Several seabirds, including puffins and black-legged kittiwake, are struggling with a poorer supply of food, respectively a lack of herring fry and sea butterflies in New Foundland where the black-legged kittiwake spend their winters. The sea butterflies, species of snails, are very vulnerable to acidification of the ocean. For marine life, climate change will have the greatest negative influence on life and diversity of species in oceans further from Norway, but we will also see the changes here. Several infectious diseases are mentioned under the section on animal diseases (above). The ice shelf is important with its abundant food reserves, it is moving north. Important fish stocks must follow it and may disappear from Arctic areas and the Norwegian coast. The cod is heading north in the Barents Sea and the mackerel is now also found in northern Norway and at Svalbard. Our deep-water and cold-water corals, with their rich natural diversity, could be threatened by ocean acidification.

Loss of nature and diversity

Climate change and our predation on nature in the sea and on land leads to a reduction in populations, weakening of species as a result of loss of genetic variation, loss of natural diversity and therefore small and large ecosystems collapses. The International Nature Panel (IPBES) reports that many populations have been reduced by 50 % in the last 50 years. More and more species are at risk of extinction. For mankind, this entails lost resources, for example in terms of food and the development of new medicines. The situation is very serious. We are facing a dramatic increase in multi-resistant bacteria against antibiotics, which one believes will be a far greater challenge than the ongoing Covid-19 pandemic. According to the same report, 75% of land areas have been significantly changed, 66 % of the oceans are increasingly affected and 85 % of the world’s wetlands have been lost. Therefore, it is highly problematic that raw materials for feed, fodder, food and other things are imported from areas in countries that are destroying the remaining nature at a rapid pace, such as the important rainforests in the Amazon, Central Africa, South-East Asia and Oceania.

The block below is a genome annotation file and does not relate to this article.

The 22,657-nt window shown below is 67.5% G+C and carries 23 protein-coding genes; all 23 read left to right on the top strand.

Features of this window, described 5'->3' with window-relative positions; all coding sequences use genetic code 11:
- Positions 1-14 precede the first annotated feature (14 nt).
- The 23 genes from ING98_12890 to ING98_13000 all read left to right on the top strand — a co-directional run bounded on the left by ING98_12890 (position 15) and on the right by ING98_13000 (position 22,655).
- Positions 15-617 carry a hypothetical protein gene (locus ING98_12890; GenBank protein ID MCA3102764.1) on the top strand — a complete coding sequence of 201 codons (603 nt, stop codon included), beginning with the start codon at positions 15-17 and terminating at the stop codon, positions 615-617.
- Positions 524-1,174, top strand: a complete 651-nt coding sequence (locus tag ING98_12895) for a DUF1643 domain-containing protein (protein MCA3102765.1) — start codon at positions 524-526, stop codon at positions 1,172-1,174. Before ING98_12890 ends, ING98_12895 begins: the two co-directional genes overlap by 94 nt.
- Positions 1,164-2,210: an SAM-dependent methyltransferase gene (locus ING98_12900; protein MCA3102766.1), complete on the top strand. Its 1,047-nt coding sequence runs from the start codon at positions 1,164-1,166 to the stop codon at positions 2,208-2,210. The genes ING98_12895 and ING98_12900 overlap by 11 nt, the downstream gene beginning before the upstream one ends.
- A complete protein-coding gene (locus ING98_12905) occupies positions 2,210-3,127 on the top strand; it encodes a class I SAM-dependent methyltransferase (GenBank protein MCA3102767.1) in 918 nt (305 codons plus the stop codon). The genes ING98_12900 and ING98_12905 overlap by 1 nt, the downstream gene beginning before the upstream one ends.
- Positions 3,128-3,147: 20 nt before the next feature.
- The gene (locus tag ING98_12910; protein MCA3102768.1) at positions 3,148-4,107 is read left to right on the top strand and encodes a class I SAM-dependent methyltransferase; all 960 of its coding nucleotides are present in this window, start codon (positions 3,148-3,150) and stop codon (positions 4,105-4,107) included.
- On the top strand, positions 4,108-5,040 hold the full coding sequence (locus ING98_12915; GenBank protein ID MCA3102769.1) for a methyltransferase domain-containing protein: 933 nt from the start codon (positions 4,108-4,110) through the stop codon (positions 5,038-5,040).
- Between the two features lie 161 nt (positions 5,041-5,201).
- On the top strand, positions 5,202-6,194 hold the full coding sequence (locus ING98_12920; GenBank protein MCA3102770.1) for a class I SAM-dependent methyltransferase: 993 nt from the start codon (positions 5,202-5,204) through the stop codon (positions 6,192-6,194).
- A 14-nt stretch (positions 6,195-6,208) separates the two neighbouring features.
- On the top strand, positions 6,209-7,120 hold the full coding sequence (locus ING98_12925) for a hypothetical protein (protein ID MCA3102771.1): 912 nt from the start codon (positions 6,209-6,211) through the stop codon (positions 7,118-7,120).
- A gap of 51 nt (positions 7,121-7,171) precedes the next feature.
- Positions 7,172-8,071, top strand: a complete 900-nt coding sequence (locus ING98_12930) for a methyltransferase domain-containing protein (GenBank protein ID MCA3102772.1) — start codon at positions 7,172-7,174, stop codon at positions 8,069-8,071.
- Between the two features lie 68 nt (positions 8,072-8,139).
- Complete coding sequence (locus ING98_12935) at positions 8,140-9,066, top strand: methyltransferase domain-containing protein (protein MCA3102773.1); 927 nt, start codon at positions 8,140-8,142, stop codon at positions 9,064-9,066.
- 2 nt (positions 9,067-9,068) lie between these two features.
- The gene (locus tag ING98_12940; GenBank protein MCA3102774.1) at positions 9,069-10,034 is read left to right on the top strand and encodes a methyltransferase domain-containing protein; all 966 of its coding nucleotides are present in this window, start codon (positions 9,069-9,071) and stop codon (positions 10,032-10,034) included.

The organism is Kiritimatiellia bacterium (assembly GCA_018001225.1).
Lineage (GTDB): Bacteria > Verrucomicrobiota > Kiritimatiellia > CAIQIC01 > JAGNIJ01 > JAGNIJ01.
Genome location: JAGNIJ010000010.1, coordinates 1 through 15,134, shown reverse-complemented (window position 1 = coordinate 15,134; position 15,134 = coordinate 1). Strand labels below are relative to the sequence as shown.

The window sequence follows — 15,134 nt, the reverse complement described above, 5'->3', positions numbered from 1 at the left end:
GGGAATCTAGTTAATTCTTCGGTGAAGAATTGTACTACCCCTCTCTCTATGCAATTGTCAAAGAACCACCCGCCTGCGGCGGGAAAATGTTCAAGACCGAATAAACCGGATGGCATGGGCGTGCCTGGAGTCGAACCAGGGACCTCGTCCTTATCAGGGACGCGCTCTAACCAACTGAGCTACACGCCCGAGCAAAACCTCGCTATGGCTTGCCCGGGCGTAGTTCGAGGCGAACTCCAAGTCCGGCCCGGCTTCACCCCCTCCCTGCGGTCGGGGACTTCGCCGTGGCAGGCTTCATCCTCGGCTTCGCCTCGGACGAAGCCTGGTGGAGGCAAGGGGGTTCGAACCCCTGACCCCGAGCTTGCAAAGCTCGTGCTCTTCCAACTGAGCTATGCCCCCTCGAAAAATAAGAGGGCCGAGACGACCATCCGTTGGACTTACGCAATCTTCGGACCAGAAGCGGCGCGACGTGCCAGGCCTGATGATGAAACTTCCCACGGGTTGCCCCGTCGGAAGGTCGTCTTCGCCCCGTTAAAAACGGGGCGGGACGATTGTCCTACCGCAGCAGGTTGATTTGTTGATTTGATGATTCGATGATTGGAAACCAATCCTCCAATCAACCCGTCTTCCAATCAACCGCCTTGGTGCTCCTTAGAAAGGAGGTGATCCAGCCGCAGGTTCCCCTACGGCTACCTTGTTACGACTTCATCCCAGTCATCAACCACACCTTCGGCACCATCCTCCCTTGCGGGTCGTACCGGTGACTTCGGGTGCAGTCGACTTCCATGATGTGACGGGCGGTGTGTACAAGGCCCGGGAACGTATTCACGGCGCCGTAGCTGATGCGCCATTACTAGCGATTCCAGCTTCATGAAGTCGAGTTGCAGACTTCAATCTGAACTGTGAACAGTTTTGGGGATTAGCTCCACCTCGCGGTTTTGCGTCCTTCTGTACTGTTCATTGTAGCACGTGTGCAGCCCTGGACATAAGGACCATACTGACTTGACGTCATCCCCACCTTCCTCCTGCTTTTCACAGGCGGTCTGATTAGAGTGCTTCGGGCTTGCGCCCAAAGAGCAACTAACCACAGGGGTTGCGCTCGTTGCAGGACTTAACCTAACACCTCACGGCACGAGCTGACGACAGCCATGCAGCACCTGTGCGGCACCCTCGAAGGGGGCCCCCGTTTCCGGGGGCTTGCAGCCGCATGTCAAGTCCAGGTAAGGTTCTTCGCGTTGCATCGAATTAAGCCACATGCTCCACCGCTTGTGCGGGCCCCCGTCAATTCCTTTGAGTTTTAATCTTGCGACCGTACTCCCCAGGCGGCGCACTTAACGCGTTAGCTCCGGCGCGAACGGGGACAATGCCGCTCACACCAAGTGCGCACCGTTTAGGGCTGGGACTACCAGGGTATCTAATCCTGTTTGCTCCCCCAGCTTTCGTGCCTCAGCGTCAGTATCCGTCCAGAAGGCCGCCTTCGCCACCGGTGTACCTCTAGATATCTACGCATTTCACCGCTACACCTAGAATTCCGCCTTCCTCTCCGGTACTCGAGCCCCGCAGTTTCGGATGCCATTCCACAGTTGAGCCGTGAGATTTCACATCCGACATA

Overfishing leads to a reduction in fish stocks and destruction of habitats where fish larvae develop. Ballast water from ships and a rise in sea temperature means that species and plants that would not naturally have growing conditions in our coastal and marine areas can thrive and disturb original species. Fishermen report species they’ve never seen before. Warmer, less oxygenated, and more acidic water will create an imbalance in ecosystems and diminish natural diversity. Arctic cod is an example of a species in decline. This is a key species in the Barents Sea. It is unknown what consequences its decline may have for the entire ecosystem.

Even in Norway, we have little unspoilt nature remaining. What we have left is increasingly fragmented. Power generation, infrastructure, cabin construction, alien species, intensive agriculture and forestry are examples of threatening factors that destroy habitats for animals in virgin forests, marshes, wetlands, and coastal landscapes. Changes in habitats are the main reason why species end up on the red list of threatended species, and protection of habitats is critical to safeguarding diversity of species. Road construction and flood protection measures destroy habitats in rivers and streams and prevent natural reproduction of both anadromous and freshwater fish.

Loss of natural diversity is as big a threat as climate change. Loss of nature is also linked to climate change, and these can reinforce each other. For example, if the remaining rainforests are destroyed, it changes the climate and vice versa.